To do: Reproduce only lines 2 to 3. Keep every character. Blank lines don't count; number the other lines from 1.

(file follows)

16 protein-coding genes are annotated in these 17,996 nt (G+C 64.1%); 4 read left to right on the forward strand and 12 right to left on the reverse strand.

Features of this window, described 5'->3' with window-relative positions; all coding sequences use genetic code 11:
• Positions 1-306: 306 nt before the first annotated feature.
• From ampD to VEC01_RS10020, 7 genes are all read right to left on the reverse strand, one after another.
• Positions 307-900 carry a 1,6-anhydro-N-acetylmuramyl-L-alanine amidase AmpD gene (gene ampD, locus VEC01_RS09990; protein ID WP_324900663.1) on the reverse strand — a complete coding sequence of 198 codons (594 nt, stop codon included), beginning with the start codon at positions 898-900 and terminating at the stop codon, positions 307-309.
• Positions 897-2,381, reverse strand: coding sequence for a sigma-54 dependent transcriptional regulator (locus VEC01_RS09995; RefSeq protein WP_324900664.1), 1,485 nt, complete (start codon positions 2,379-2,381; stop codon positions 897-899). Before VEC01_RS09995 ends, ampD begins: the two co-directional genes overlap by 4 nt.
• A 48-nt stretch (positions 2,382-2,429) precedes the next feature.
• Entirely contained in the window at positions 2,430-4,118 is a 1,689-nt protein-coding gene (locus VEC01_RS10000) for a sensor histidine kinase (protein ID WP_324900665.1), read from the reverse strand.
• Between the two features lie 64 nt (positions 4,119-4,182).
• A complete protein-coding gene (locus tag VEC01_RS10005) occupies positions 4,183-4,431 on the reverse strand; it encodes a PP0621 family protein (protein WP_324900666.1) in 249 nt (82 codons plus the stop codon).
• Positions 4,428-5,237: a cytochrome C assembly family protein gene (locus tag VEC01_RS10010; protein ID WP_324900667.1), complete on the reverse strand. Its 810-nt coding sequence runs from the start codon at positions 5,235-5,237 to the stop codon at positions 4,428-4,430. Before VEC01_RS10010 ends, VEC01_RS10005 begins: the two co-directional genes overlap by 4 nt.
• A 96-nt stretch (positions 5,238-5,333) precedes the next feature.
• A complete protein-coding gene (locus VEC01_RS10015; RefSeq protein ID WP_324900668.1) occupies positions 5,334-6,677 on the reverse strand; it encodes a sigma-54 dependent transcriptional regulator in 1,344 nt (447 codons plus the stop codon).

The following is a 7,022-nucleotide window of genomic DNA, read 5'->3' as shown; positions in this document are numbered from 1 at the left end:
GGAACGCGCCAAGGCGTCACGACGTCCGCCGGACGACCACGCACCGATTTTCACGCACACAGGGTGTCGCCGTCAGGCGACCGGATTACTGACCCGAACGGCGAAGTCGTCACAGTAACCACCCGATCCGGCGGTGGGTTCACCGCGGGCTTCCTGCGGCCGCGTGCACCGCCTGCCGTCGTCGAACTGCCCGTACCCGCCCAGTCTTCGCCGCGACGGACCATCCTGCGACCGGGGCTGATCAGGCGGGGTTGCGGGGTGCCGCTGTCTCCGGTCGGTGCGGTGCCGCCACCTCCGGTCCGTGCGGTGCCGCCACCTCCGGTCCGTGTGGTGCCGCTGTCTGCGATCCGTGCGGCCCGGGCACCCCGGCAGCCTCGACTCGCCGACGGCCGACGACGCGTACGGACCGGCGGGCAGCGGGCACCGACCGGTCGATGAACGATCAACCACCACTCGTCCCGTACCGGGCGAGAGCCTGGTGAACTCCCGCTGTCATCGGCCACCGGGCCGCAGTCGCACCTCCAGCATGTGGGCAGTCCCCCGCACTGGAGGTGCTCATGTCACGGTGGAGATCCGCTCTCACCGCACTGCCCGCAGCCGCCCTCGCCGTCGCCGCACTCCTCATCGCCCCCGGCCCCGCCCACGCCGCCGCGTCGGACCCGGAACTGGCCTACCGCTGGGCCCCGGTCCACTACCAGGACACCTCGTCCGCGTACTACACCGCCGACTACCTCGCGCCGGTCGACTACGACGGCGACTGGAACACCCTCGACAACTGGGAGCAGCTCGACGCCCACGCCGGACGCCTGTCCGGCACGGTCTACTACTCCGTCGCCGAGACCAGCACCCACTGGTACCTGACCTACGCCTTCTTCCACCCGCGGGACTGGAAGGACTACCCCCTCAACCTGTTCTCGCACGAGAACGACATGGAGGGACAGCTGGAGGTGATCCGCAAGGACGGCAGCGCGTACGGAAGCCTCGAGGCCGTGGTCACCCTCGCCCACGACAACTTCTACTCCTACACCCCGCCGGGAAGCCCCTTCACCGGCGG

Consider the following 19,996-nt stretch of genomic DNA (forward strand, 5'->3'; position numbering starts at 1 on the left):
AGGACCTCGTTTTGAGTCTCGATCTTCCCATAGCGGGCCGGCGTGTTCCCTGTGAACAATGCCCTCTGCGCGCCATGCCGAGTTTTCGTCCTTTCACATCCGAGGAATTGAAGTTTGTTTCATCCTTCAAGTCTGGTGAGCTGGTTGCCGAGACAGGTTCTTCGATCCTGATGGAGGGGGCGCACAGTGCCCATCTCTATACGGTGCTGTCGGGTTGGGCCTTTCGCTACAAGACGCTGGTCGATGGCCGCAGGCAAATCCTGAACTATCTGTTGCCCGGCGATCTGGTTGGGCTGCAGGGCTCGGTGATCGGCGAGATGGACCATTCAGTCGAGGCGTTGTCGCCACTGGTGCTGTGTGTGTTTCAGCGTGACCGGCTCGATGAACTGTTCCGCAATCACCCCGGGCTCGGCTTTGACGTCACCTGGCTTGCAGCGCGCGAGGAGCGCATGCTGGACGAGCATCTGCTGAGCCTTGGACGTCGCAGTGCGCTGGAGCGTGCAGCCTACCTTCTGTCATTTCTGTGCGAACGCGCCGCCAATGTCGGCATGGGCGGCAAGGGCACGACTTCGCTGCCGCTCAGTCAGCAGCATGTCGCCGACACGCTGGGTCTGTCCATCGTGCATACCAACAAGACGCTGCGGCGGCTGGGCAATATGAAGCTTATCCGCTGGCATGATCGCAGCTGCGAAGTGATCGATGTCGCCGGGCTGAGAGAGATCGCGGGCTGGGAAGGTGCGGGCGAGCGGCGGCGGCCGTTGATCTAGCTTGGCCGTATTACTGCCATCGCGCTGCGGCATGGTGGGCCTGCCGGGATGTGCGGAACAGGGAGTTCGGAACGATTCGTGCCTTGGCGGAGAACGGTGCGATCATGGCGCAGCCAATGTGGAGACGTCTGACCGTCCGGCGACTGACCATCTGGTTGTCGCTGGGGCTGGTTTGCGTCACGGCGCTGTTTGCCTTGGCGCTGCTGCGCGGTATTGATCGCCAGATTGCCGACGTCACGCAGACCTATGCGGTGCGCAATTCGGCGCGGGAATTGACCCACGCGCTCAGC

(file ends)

Features of this window, described 5'->3' with window-relative positions; all coding sequences use genetic code 11:
• Positions 1-306: 306 nt before the first annotated feature.